Sometimes, I will start reading an article before saving it to Instapaper. I have recently started using the Command Browser while on my iPhone to capture something quickly while I read. Command Browser
The Command Browser allows me to:
- Highlight the text of the website I am reading.
- Take digital notes on the highlighted passages while I read.
- Readwise can import highlights and notes from the Command Browser so that I can process them later.
You can find Command Browser in the Apple app store for iOS.
Occasionally, I will come across a tweet or tweet thread that is worth saving and processing later. Twitter is full of fleeting moments of wisdom or insight if you are following the right people. For capturing tweets, I use the Readwise Twitter integration.
Audio and Video
I'm starting to branch out into more audio and video material. As I have added more of this content to my workflow, I have needed to find tools to capture notes for these media types.
For capturing relevant passages in a podcast, I use a podcast app called Airr. Airr allows me to:
- Take snippets that are transcribed into text while I listen to a podcast.
- Take notes to go along with the snippets that I capture.
- Readwise can import these snippets and transcripts for later processing.
Airr is currently iOS only, but they do have an Android waiting list sign-up.
To take notes while watching a video on YouTube or Vimeo, I use a Chrome extension and service called ReClipped. ReClipped allows me to:
- Take notes along with video timestamps while I'm watching a video.
- Upload offline video files for use with the service as well.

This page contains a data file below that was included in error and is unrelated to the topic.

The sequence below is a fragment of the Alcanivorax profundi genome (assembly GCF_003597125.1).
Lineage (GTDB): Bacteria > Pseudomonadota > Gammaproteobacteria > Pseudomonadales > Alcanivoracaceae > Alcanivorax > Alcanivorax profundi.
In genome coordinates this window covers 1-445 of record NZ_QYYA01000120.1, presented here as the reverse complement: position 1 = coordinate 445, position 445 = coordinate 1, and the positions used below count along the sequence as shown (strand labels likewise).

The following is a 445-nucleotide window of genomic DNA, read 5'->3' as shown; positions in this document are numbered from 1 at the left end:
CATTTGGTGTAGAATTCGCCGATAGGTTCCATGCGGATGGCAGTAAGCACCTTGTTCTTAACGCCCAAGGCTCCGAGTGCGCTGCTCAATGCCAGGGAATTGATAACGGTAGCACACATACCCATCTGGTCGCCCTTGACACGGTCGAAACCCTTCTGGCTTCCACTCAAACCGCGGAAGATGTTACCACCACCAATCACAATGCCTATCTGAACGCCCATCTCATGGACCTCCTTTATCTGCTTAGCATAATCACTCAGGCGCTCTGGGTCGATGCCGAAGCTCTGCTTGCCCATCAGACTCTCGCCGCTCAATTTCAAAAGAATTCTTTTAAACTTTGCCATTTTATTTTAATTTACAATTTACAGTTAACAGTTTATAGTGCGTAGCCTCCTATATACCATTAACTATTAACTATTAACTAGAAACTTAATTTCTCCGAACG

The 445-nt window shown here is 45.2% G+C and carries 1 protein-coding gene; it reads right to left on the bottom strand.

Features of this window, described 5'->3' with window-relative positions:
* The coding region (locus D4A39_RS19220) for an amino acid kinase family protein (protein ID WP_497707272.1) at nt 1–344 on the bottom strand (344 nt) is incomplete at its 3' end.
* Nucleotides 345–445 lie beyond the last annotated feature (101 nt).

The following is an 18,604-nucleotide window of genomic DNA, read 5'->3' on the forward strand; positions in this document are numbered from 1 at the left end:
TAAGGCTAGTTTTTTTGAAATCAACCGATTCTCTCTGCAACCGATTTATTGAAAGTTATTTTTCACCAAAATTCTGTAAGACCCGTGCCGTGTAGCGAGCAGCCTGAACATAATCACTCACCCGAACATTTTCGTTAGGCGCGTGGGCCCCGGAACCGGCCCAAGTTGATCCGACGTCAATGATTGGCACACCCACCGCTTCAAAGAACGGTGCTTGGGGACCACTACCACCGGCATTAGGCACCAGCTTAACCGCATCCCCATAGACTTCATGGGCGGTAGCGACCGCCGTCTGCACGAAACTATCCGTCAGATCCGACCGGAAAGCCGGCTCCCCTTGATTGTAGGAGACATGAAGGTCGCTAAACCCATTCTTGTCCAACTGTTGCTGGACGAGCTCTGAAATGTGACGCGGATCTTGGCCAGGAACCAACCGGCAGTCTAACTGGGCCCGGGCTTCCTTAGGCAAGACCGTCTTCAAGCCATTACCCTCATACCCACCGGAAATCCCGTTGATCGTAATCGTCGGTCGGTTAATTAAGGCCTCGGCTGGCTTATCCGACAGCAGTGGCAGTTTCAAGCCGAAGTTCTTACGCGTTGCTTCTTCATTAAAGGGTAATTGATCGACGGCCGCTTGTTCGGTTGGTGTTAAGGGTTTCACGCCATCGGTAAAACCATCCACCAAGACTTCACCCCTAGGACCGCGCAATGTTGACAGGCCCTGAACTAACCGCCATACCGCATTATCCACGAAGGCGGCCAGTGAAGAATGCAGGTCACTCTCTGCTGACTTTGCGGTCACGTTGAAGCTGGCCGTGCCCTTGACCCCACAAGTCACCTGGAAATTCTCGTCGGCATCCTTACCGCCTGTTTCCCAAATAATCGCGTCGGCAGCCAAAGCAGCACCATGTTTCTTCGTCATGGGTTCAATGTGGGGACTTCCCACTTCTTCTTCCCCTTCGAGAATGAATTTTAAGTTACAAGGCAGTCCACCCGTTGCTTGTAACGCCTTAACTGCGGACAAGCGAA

- Readwise can import the snippets and notes for later processing.
- The ReClipped chrome extension also enables an overlay to videos that I watch on YouTube to view and take notes without ever having to leave the video. After you have created the snippets, the overlay lets you view those snippet points and notes when you revisit the same video.
You can sign up for ReClipped at: https://reclipped.com.
Bringing It All Together With Readwise
Even the best tools won't make much of a difference if they are used in isolation. Only if they are embedded in a well-conceived working process can the tools play out their strengths. There is no point in having great tools if they don't fit together. - Sönke Ahrens, "How to Take Smart Notes."
Context switching kills productivity. It also makes it more difficult to connect ideas and themes from the various sources we consume. Before Readwise, I might have browsed through each of the apps in my capture toolkit, trying to remember what I have captured to make connections.
With Readwise, I can store the highlights and notes from these different apps in one location. From there, I have several options to export them in a standard format. I happen to use Roam Research for processing my highlights and notes. I think of Readwise as a repository for my fleeting notes and highlights.
You can sign up for Readwise at https://readwise.io.
- Once you have signed up, you can add each of the services that I have mentioned in this article by clicking on "Connect and Sync -> Import."
- From this page, you can click on any of the services listed to connect them to Readwise and start importing. Just follow the directions for each service. Soon, you will see highlights and notes populating for the categories that Readwise offers.
Bonus: Syncing Digital Highlights from Physical Books and Articles
If you install the Readwise iOS app, you can use it to capture highlights from physical reading material. It has OCR scanning functionality built right into the app.
In summary, I use the following tools for digital highlight and notes capturing:
- Books: Kindle Highlights and Notes
- Articles: Instapaper
- PDF and Web: Hypothesis
- Mobile Browsing: Command Browser
- Videos: ReClipped
- Podcasts: Airr
Finally, I bring it all together in a single repository with Readwise.
Over the past few months, I have expanded the smart notes methodology that I learned in Sönke Ahrens' book to include different media types that I consume. Readwise has become an invaluable piece of my smart notes toolkit. Readwise allows me to collect, browse, and recall my various notes and highlights all in a single location. Should I choose, I can export the content from Readwise into various other note-taking apps. The next article in this series will discuss my workflow's processing portion by showing how I integrate Readwise with my note-taking/processing service of choice, Roam Research.